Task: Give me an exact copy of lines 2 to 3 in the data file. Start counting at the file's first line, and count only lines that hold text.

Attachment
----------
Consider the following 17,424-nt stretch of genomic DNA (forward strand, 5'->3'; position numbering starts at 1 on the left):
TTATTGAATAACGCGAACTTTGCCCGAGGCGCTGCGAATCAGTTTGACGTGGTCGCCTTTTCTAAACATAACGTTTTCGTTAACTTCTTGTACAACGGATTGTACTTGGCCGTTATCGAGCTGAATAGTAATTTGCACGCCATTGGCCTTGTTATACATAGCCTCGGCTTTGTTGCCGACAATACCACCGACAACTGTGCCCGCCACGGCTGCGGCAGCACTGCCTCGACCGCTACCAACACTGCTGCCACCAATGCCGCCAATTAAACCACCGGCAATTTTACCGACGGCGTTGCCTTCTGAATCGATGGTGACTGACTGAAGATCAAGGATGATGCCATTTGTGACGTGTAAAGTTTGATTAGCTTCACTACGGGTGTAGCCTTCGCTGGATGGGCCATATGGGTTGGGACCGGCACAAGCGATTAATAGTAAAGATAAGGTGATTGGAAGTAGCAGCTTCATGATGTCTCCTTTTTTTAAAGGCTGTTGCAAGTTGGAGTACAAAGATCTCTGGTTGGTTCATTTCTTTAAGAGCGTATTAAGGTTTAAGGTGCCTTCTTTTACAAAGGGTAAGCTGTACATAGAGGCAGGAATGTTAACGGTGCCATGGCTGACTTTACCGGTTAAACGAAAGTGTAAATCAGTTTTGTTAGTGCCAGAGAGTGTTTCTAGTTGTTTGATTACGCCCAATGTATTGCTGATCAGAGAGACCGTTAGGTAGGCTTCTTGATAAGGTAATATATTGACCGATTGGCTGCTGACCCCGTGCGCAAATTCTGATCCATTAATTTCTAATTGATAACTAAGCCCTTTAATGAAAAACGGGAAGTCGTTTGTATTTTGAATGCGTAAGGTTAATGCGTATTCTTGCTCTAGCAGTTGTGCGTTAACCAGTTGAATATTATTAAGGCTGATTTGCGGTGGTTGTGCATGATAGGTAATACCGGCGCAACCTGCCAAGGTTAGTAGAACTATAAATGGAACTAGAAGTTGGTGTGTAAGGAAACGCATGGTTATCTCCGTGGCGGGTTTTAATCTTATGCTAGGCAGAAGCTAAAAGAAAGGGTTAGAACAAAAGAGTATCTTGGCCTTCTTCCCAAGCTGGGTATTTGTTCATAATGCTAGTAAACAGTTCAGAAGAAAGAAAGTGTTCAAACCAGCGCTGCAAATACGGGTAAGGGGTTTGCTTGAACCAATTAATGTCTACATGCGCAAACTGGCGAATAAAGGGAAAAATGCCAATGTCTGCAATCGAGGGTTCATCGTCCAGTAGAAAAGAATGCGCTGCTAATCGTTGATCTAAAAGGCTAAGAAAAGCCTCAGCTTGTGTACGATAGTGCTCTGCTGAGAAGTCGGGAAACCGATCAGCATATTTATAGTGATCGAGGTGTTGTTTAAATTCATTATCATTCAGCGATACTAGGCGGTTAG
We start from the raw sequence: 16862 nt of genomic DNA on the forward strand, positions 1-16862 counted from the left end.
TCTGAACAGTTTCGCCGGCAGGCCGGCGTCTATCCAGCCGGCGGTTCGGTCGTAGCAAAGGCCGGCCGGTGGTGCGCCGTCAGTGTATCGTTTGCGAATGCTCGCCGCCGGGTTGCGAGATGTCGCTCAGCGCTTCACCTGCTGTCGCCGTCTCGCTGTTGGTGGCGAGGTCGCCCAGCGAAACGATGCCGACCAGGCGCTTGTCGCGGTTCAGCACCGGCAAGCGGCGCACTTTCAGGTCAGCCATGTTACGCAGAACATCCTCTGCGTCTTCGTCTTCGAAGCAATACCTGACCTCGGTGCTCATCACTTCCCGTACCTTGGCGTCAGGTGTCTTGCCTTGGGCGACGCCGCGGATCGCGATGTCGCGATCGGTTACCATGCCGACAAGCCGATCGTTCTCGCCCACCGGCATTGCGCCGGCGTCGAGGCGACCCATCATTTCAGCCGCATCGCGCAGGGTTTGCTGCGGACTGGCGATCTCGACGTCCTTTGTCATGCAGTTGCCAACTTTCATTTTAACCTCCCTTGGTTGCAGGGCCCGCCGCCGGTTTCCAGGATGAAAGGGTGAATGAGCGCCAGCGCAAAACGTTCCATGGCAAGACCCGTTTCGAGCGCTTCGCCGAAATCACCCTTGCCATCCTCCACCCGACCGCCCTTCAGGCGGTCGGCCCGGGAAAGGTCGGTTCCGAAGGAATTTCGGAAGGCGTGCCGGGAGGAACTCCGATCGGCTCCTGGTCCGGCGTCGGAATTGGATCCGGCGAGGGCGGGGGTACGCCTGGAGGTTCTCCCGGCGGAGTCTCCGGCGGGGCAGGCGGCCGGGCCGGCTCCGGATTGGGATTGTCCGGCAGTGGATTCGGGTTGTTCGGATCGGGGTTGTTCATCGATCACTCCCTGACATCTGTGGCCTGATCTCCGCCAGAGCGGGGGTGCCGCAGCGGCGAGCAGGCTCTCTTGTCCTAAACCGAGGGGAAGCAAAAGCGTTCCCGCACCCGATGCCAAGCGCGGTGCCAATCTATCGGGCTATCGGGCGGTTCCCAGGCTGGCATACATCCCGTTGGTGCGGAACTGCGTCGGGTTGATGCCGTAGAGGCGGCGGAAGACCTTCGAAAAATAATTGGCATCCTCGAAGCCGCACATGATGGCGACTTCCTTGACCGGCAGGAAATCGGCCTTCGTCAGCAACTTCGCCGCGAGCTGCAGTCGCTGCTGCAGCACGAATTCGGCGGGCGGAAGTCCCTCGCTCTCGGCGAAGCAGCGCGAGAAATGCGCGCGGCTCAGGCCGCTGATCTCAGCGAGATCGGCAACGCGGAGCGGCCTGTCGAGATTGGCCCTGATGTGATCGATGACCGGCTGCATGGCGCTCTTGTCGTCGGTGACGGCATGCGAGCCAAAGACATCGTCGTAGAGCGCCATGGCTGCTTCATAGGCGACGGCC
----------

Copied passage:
TTATTGAATAACGCGAACTTTGCCCGAGGCGCTGCGAATCAGTTTGACGTGGTCGCCTTTTCTAAACATAACGTTTTCGTTAACTTCTTGTACAACGGATTGTACTTGGCCGTTATCGAGCTGAATAGTAATTTGCACGCCATTGGCCTTGTTATACATAGCCTCGGCTTTGTTGCCGACAATACCACCGACAACTGTGCCCGCCACGGCTGCGGCAGCACTGCCTCGACCGCTACCAACACTGCTGCCACCAATGCCGCCAATTAAACCACCGGCAATTTTACCGACGGCGTTGCCTTCTGAATCGATGGTGACTGACTGAAGATCAAGGATGATGCCATTTGTGACGTGTAAAGTTTGATTAGCTTCACTACGGGTGTAGCCTTCGCTGGATGGGCCATATGGGTTGGGACCGGCACAAGCGATTAATAGTAAAGATAAGGTGATTGGAAGTAGCAGCTTCATGATGTCTCCTTTTTTTAAAGGCTGTTGCAAGTTGGAGTACAAAGATCTCTGGTTGGTTCATTTCTTTAAGAGCGTATTAAGGTTTAAGGTGCCTTCTTTTACAAAGGGTAAGCTGTACATAGAGGCAGGAATGTTAACGGTGCCATGGCTGACTTTACCGGTTAAACGAAAGTGTAAATCAGTTTTGTTAGTGCCAGAGAGTGTTTCTAGTTGTTTGATTACGCCCAATGTATTGCTGATCAGAGAGACCGTTAGGTAGGCTTCTTGATAAGGTAATATATTGACCGATTGGCTGCTGACCCCGTGCGCAAATTCTGATCCATTAATTTCTAATTGATAACTAAGCCCTTTAATGAAAAACGGGAAGTCGTTTGTATTTTGAATGCGTAAGGTTAATGCGTATTCTTGCTCTAGCAGTTGTGCGTTAACCAGTTGAATATTATTAAGGCTGATTTGCGGTGGTTGTGCATGATAGGTAATACCGGCGCAACCTGCCAAGGTTAGTAGAACTATAAATGGAACTAGAAGTTGGTGTGTAAGGAAACGCATGGTTATCTCCGTGGCGGGTTTTAATCTTATGCTAGGCAGAAGCTAAAAGAAAGGGTTAGAACAAAAGAGTATCTTGGCCTTCTTCCCAAGCTGGGTATTTGTTCATAATGCTAGTAAACAGTTCAGAAGAAAGAAAGTGTTCAAACCAGCGCTGCAAATACGGGTAAGGGGTTTGCTTGAACCAATTAATGTCTACATGCGCAAACTGGCGAATAAAGGGAAAAATGCCAATGTCTGCAATCGAGGGTTCATCGTCCAGTAGAAAAGAATGCGCTGCTAATCGTTGATCTAAAAGGCTAAGAAAAGCCTCAGCTTGTGTACGATAGTGCTCTGCTGAGAAGTCGGGAAACCGATCAGCATATTTATAGTGATCGAGGTGTTGTTTAAATTCATTATCATTCAGCGATACTAGGCGGTTAG
We start from the raw sequence: 16862 nt of genomic DNA on the forward strand, positions 1-16862 counted from the left end.